In the close of these observations upon the Ritual, to which our poor forefathers were subjected, I beg to refer to two modern editions, for substance, of the same work, for purposes, which are of some importance. The first is Rituale Romanum Pauli V. Pont. Max. Jussu editum, &c. Antverpiæ, ex Architypographia Plantiniana, MDCCXLIV, 8vo. This Ritual is coufirmed by a brief of Clemens XI.; and the only purpose for which I refer to it is, to observe, that the offensive circumstance in the article of Extreme Unction is there asserted, or directed, to be always in part omitted. Pp. 81, 2. This intimation is so strictly observed, that in the other work of the kind to be noticed, all reference whatever to the subject is passed over. These silent withdrawments divulge something.

But to introduce the other work, which more nearly concerns this country, and the subjects of the Italian Church resident among us. The volume alluded to is published by the accredited papal booksellers in London, and by higher authority, as we shall state. The title is :- Ordo administrandi sacramenta, et alia, fc. in Missione Anglicana; ex Rituali Romano, Jussu Pauli Quinti edito extractus: Nonnullis adjectis ex Antiquo Rituali Anglicano. Londini: Typis Keating, Brown et Keating, Typograph. Reverendissim. Vic. Apost. &c. 1812.12.-At p. 171, we read Auctoritate Vicariorum Apostolicorum, 1789. This little volume would of itself supply matter for various important observations, carefully accommodated, as it is, to the necessity of its appearance, and yet retaining in principle enough of its essential character, to discover what is the constitution of genuine Romanism. It is not, however, consistent with my present intention to enter into any such detail. I confine myself simply to some observations on two points. The first occurs in the Form of reconciling a Convert, pp. 56, &c., where it appears that the convert is required to profess his new Faith, in the form of the Oath, or Creed, of Pius IV. This appears to be a modern regulation, since it is not enjoined in the Roman Pontifical. But it is well adapted to bind the soul at the critical point of its conversion. The second point to be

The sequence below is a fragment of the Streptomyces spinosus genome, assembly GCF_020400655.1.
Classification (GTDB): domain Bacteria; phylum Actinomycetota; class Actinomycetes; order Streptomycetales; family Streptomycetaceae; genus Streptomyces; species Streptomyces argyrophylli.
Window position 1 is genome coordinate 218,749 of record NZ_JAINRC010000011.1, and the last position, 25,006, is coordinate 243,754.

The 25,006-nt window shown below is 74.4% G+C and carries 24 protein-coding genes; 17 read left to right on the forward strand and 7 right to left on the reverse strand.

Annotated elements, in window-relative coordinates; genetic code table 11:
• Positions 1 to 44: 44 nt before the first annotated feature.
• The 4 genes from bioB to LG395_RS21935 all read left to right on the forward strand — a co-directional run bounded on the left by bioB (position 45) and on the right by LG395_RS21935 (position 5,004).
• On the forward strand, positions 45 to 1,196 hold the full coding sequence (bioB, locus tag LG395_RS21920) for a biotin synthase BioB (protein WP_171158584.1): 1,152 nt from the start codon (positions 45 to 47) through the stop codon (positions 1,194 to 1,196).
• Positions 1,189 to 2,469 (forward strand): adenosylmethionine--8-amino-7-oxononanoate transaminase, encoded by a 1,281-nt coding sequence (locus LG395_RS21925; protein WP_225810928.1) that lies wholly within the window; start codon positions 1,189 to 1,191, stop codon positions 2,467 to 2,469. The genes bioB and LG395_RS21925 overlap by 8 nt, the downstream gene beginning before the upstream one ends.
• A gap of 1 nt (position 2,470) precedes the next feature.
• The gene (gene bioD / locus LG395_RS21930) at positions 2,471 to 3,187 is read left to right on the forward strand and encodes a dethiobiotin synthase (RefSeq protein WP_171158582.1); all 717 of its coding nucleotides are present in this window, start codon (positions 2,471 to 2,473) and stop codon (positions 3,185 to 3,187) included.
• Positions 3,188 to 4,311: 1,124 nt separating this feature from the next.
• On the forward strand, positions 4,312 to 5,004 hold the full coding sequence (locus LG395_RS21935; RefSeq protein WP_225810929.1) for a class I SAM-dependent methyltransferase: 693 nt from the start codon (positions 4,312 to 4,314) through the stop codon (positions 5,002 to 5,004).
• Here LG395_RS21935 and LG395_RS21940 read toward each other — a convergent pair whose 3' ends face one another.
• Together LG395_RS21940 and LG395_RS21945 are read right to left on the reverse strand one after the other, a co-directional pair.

noticed is the Form of Absolution in the case of Penitents, p. 54, which, at the close, runs thus : Passio Domini nostri Jesu Christi, merita beatæ Mariæ virginis, et omnium sanctorum, quicquid boni feceris, et mali sustinueris, sint tibi in remissionem peccatorum, augmentum gratiæ, et præmium vitæ æternæ. Amen. This, for substance, has been given in English in the account of the first Manual: but here we have what is in practice, and in this country, at the present day. Upon this simple statement I only wish to propose the inquiry, with what face but his own could Dr. Doyle, or can any of those who chuse to think, or at least speak, as he does, affirm, that the Absolution of the Church of England and the Absolution of the Church of Rome are

same? A similar examination of other ecclesiastic Formularies in this country before the Reformation, would, I am persuaded, be information to many, instruction to more, and an acceptable present to all, who value the civil and religious liberty, together with the pure Christian doctrines, of the Reformed Church of this united empire.